Global Trends in Cardiology—Joseph Antonio D Molina and Heng Bee Hoon         541
Review Article


Global Trends in Cardio...
542   Global Trends in Cardiology—Joseph Antonio D Molina and Heng Bee Hoon




of heart diseases. It is hoped that this r...
Global Trends in Cardiology—Joseph Antonio D Molina and Heng Bee Hoon         543




Table 1. International Procedure Sta...
544   Global Trends in Cardiology—Joseph Antonio D Molina and Heng Bee Hoon




  In the field of cardiothoracic surgery, ...
Global Trends in Cardiology—Joseph Antonio D Molina and Heng Bee Hoon               545




    World Health Organization,...
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  • Stem cells are “non-specialized” cells that have the potential to form into other types of specific cells, such as blood, muscles or nerves. They are unlike 'differentiated' cells which have already become whatever organ or structure they are in the body. Stem cells are present throughout our body, but more abundant in a fetus.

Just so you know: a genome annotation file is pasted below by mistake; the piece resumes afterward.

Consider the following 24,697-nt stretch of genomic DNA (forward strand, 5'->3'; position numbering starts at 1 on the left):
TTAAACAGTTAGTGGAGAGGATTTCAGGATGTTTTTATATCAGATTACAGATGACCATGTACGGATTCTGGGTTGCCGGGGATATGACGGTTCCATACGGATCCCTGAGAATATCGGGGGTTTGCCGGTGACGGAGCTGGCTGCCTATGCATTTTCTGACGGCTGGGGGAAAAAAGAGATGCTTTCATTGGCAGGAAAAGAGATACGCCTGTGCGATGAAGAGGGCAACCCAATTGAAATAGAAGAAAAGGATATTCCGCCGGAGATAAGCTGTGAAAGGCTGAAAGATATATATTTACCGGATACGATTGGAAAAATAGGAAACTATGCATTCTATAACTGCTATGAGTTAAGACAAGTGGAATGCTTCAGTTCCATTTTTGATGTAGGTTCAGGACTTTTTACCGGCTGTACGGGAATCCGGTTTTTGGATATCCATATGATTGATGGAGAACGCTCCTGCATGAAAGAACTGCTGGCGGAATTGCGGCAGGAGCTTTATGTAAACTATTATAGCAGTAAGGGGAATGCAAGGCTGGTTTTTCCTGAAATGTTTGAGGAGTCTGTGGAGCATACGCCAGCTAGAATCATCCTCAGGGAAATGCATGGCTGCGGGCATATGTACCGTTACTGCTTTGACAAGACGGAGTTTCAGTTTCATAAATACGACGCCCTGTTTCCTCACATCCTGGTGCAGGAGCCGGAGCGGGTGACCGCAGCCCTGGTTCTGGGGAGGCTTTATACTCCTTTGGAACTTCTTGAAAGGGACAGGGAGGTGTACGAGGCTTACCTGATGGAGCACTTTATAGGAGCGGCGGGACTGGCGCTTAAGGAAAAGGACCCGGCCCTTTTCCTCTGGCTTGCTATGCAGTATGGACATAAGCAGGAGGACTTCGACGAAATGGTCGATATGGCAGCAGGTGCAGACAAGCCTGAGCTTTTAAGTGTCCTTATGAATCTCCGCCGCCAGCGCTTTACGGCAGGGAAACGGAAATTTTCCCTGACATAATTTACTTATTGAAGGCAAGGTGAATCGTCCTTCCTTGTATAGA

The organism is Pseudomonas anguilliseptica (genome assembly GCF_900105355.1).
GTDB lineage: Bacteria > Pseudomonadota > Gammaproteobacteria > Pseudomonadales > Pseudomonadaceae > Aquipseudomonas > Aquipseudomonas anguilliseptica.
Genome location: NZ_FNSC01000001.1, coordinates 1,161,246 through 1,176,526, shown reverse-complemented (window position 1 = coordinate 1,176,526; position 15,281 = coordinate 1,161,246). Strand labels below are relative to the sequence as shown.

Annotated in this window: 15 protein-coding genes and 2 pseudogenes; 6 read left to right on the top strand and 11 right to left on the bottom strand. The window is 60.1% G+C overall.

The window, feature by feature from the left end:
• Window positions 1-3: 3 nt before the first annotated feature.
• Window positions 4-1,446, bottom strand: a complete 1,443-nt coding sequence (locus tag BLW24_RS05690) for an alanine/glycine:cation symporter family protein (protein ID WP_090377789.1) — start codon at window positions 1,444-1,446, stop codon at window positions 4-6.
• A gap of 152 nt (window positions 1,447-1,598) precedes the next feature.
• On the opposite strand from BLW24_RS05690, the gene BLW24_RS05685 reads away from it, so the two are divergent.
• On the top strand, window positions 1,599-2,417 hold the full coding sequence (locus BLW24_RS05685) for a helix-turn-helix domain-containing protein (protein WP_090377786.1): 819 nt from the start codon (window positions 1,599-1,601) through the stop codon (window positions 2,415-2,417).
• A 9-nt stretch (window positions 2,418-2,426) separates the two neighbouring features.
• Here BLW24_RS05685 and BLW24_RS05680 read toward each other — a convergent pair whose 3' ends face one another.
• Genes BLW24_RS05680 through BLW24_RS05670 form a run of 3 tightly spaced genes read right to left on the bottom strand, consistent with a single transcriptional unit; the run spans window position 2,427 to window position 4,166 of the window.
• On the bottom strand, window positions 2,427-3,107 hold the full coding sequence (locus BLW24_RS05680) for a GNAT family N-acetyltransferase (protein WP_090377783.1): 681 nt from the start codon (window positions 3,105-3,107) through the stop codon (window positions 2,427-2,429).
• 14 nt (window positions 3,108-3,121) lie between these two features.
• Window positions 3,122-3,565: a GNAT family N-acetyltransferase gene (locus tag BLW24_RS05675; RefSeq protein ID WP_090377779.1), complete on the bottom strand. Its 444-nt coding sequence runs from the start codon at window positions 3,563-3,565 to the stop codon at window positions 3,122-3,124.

Medical researchers and scientists believe that stem cell therapy will, in the near future, advance medicine dramatically and change the course of disease treatment. This is because stem cells have the ability to grow into any kind of cell and, if transplanted into the body, will relocate to the damaged tissue, replacing it. For example, neural cells in the spinal cord, brain, optic nerves, or other parts of the central nervous system that have been injured can be replaced by injected stem cells. Various stem cell therapies are already practiced, a popular one being bone marrow transplants that are used to treat leukemia. In theory and in fact, lifeless cells anywhere in the body, no matter what the cause of the disease or injury, can be replaced with vigorous new cells because of the remarkable plasticity of stem cells. Biomed companies predict that with all of the research activity in stem cell therapy currently being directed toward the technology, a wider range of disease types including cancer, diabetes, spinal cord injury, and even multiple sclerosis will be effectively treated in the future. Recently announced trials are now underway to study both safety and efficacy of autologous stem cell transplantation in MS patients because of promising early results from previous trials.